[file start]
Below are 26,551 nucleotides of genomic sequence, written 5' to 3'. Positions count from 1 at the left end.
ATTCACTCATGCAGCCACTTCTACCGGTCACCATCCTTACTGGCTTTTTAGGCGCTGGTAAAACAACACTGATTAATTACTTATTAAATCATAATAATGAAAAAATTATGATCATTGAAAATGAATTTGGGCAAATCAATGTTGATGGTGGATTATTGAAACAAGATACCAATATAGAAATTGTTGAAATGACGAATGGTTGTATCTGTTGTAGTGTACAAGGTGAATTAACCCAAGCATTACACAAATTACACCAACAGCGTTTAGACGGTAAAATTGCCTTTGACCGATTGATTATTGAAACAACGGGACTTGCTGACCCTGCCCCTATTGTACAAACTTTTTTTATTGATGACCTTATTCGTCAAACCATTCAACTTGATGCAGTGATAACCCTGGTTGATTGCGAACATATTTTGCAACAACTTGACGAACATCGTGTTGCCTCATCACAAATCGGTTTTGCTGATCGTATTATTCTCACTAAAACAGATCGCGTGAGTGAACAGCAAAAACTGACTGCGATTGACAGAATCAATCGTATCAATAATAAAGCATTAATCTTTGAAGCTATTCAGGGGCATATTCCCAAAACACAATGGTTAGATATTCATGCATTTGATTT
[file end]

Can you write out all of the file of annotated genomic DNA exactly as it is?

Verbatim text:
Below are 26,551 nucleotides of genomic sequence, written 5' to 3'. Positions count from 1 at the left end.
ATTCACTCATGCAGCCACTTCTACCGGTCACCATCCTTACTGGCTTTTTAGGCGCTGGTAAAACAACACTGATTAATTACTTATTAAATCATAATAATGAAAAAATTATGATCATTGAAAATGAATTTGGGCAAATCAATGTTGATGGTGGATTATTGAAACAAGATACCAATATAGAAATTGTTGAAATGACGAATGGTTGTATCTGTTGTAGTGTACAAGGTGAATTAACCCAAGCATTACACAAATTACACCAACAGCGTTTAGACGGTAAAATTGCCTTTGACCGATTGATTATTGAAACAACGGGACTTGCTGACCCTGCCCCTATTGTACAAACTTTTTTTATTGATGACCTTATTCGTCAAACCATTCAACTTGATGCAGTGATAACCCTGGTTGATTGCGAACATATTTTGCAACAACTTGACGAACATCGTGTTGCCTCATCACAAATCGGTTTTGCTGATCGTATTATTCTCACTAAAACAGATCGCGTGAGTGAACAGCAAAAACTGACTGCGATTGACAGAATCAATCGTATCAATAATAAAGCATTAATCTTTGAAGCTATTCAGGGGCATATTCCCAAAACACAATGGTTAGATATTCATGCATTTGATTT